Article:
By Hon. Michael L. Fitzgerald, State Treasurer of Iowa
March 9, 2016
This St. Patrick’s Day, don’t leave your college savings to luck – but do look to your four-leaf clover as a way to reevaluate your college planning strategy. Many people plan to rely on scholarships, grants and student loans to pay for higher education, without considering the importance of a college savings vehicle like a 529. By adding that fourth option, college savings, your three-leaf clover approach to college affordability turns into a four-leaf clover. Better yet, it builds on more than just luck.
Every parent hopes their child will receive a combination of scholarships or grants. While these are great to aim for, they should not be considered a sole funding source. For example, there are only about 138,000 Division I and Division II athletic scholarships, according to the U.S. News and World Report. Realistically, a student may receive a few scholarships and/or grants, but very few of these will cover the entire cost of a four-year bachelor’s degree.
The third leaf on the clover, student loans, comes with an added cost – loan repayment. Federal student loan rates vary from 4 to near 7 percent, while private lenders often offer higher rates, with an industry average of 9 to 12 percent. Financial aid in the form of loans does help in the immediate, but it ultimately makes higher education even more expensive than the current price. These loans often discourage former students from buying a car, home or even having children because their debt takes decades to pay off.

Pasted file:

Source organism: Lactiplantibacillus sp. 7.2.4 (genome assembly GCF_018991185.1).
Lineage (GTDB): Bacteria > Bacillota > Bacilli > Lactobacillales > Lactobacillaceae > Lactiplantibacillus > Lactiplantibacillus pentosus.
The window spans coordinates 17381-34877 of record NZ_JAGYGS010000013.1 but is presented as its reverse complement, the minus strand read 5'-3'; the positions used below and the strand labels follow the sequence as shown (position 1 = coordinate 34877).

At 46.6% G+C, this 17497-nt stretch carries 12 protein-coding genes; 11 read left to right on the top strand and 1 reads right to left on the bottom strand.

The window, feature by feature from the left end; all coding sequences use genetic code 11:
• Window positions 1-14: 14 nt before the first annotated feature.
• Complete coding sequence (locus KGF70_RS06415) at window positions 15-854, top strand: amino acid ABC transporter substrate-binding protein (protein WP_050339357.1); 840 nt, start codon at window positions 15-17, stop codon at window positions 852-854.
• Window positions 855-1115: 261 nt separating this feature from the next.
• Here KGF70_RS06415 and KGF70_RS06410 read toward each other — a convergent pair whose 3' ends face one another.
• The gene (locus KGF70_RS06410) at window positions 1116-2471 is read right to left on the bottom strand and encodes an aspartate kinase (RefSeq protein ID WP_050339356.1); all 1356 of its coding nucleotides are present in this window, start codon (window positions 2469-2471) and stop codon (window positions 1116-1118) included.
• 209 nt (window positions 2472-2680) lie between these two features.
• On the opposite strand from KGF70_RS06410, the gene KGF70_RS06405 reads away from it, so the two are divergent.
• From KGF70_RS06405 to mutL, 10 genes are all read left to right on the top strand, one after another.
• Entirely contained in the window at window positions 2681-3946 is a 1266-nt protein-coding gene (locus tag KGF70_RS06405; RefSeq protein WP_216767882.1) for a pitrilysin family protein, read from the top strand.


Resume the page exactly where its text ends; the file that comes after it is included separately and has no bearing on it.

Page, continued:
The importance of saving for college becomes even more apparent as students look beyond a two- or four-year degree. I recently attended an event and spoke with a young man who was completing his senior year of pharmacy school. He was preparing to graduate with over $180,000 in debt – for pharmacy school alone. This was echoed by a law school graduate who said loans for his Juris Doctorate were upwards of $200,000. These examples remind me how imperative it is to save as much as you can while a child is young. Continued education is much more affordable knowing that fewer loans were taken out for those initial degrees.
Parents and students shouldn’t let these numbers alarm them. The best part of a 529 college savings vehicle is that anyone can open an account – for a child, friend, spouse or even themselves. While mom and dad may have devoted their 529 savings to their daughter’s bachelor’s degree, she can choose to open her own 529 account for future use in graduate school or beyond. By saving regularly and making smart investment choices, the student can help finance the next step in her education.
The four-leaf clover approach to college affordability reminds us that saving even a little today will have a big impact on tomorrow. By combining college savings with scholarships, grants and student loans, higher education is that much more realistic.
Don’t leave your college planning to luck, but do take advantage of that four-leaf clover; with it, college (and beyond) has never been more accessible!
About the author: Michael L. Fitzgerald is the State Treasurer of Iowa.